Learning about fire safety


First Posted: 10/14/2014

Where there’s smoke, there’s fire. Well, not always.

Students at the Dallas Elementary School had a chance to experience a “Smoke House,” a mobile learning station set up to simulate a real house fire. Children were taught how to safely exit a fire by using techniques such as “low and go,” a slogan reminding the that, during a fire, the closer you are to the ground, the lower the temperature.

The two-day event marked Fire Prevention Week and provided several educational learning stations.

Franklin Township Volunteer Fire Chief Maureen Oremus guided children from pre-school to fifth grade through the building, beginning with a presentation emphasizing the importance of keeping flammable substances away from flames, safe cooking methods, responding to a fire alarm, the proper use of a fire extinguisher by adults and the importance of working smoke detectors within the home.

“Its really important to put your thinking caps on when you’re in an emergency,” Oremus told the children. “It’s important to think clearly.”

Although a few children were a bit afraid, most entered the smoke filled room fearlessly, remembering to stay close to the floor and move quickly.

Gavin Hayes, 3, said the smokehouse was the favorite part of the event.

Firefighter Lindsey Oremus demonstrated feeling a door before opening it.

“Feel it with the back of your hand,” Lindsey told students. “If it’s hot, don’t open it. Get to a window and let someone know you’re there.”

“Even if you’re afraid, never hide in a fire,” she added. “We need to be able to find you quickly.”

Second-grade teacher Dyan Nice was thrilled at the opportunity her students had for learning in an interactive and fun environment.

“The students loved it,” she said. “After the presentation, they were discussing what they would do in a fire and the various safety techniques.”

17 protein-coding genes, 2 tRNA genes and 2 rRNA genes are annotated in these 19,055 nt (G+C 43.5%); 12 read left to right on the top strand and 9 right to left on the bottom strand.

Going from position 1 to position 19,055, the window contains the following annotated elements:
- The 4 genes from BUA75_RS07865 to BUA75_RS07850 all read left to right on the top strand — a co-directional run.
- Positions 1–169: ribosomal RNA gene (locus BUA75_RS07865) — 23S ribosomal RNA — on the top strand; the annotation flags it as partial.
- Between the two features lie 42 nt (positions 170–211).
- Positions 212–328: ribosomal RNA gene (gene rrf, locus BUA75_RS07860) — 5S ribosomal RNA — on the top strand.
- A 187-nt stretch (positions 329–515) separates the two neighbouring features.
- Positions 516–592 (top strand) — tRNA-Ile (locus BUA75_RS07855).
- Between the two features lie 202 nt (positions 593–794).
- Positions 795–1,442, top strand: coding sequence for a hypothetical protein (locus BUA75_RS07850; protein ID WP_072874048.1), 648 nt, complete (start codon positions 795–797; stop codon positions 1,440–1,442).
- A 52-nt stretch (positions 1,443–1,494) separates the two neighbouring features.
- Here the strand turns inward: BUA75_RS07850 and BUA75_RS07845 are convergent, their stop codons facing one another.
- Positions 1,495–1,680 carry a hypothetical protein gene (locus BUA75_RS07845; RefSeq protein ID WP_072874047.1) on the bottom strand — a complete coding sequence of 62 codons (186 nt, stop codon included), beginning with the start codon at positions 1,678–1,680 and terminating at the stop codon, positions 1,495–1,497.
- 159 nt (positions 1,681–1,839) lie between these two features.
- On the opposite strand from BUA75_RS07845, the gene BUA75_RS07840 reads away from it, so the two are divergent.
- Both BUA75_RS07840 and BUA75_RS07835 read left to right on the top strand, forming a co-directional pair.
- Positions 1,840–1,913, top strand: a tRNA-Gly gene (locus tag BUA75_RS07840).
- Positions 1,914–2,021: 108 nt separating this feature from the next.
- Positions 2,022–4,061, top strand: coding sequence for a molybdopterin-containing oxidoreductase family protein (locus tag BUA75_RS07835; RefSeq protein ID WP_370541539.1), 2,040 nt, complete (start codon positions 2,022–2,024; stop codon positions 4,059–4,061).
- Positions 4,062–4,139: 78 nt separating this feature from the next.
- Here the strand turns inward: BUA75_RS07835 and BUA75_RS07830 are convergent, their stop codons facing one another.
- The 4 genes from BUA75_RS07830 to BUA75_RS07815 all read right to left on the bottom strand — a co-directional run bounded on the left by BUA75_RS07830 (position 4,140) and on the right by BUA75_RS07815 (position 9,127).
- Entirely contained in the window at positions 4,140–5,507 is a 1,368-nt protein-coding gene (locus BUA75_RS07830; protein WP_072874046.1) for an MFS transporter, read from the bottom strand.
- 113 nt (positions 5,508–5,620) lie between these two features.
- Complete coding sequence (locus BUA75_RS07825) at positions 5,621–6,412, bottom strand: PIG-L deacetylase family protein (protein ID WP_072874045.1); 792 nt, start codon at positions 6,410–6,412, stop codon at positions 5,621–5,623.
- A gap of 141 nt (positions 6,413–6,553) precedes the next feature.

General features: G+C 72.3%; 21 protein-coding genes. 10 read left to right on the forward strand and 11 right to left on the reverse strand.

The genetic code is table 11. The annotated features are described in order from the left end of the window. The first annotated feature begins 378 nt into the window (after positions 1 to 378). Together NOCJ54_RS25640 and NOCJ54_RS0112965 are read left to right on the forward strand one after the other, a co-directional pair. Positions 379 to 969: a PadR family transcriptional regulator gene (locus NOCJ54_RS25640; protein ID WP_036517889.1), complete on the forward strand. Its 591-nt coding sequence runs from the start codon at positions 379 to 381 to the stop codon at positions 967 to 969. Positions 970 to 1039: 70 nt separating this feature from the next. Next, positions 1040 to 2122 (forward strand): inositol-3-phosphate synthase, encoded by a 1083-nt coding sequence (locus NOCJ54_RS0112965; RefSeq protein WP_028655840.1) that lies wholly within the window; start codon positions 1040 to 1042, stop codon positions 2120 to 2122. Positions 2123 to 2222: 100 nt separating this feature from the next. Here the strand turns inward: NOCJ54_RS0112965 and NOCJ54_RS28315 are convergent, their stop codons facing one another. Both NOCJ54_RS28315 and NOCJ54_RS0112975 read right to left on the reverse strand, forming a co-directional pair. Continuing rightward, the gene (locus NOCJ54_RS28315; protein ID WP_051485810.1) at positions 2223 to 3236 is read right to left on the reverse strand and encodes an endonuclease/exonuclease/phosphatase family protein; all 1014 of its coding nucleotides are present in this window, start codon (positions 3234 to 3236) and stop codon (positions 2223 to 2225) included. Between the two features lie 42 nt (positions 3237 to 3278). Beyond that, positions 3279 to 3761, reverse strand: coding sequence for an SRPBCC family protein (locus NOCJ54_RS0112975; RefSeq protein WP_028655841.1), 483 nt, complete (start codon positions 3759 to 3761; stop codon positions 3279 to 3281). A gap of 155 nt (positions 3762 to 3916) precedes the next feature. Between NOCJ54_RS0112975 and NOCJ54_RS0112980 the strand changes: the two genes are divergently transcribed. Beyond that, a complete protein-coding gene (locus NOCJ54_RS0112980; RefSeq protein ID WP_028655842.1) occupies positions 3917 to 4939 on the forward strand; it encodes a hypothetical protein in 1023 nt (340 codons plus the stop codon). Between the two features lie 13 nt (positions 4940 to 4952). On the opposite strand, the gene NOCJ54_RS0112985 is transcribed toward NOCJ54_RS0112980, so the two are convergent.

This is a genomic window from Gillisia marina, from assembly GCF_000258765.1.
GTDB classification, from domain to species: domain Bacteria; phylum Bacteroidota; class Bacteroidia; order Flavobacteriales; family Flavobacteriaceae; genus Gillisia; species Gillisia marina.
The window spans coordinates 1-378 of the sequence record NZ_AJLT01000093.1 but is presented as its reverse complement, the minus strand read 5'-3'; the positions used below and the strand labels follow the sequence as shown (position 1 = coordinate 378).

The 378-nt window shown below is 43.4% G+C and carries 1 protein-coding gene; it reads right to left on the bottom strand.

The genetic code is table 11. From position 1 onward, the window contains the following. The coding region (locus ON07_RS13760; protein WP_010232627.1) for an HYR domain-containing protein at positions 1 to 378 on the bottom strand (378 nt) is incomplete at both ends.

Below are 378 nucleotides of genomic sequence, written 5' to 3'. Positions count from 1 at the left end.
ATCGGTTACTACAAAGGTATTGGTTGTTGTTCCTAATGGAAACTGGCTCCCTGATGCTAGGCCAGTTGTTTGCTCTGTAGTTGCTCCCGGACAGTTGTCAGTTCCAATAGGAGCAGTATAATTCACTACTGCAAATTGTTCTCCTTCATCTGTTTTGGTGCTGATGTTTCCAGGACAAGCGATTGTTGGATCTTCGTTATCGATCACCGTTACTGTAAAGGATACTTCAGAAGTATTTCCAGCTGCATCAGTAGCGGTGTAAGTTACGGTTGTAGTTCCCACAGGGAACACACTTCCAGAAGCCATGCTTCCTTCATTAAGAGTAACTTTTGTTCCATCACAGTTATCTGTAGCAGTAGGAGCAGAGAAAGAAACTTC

Firefighter Ron Casterline gave young participants a tour of the engine truck, explaining the uses of ladders, hoses, ventilating equipment and lights. He also guided the children to the “top” of the truck where the controls are located.

“From here, we can make sure that water gets to the hoses and everyone works together,” said Casterline.

Miranda Brody, 4, said, “Getting to go on top of the fire truck was the best thing.”

Alyssa Traver, 4, remembered the slogan, “Get low and go!”

Hayes said, “Get out of the building first, then call 911.”

Fire Police Captain Bob Adams described the importance of teamwork to the children as they worked their way through the Smoke House, telling them, “Everyone is different, but we work together.”

Students also had an opportunity to become familiar with a “brush truck,” capable of leaving the main roads and fighting fires in areas of bushes, shrubs and brush.

Exeter Township Firefighter Austin Nocera said the brush truck gave him a chance to demonstrate the proper use of a hose.

“When I turned on the water, that seemed to be their favorite part,” he said.

Health teacher Angela Lizonitz said the event coincided with classroom fire safety curriculum of Fire Prevention Week.

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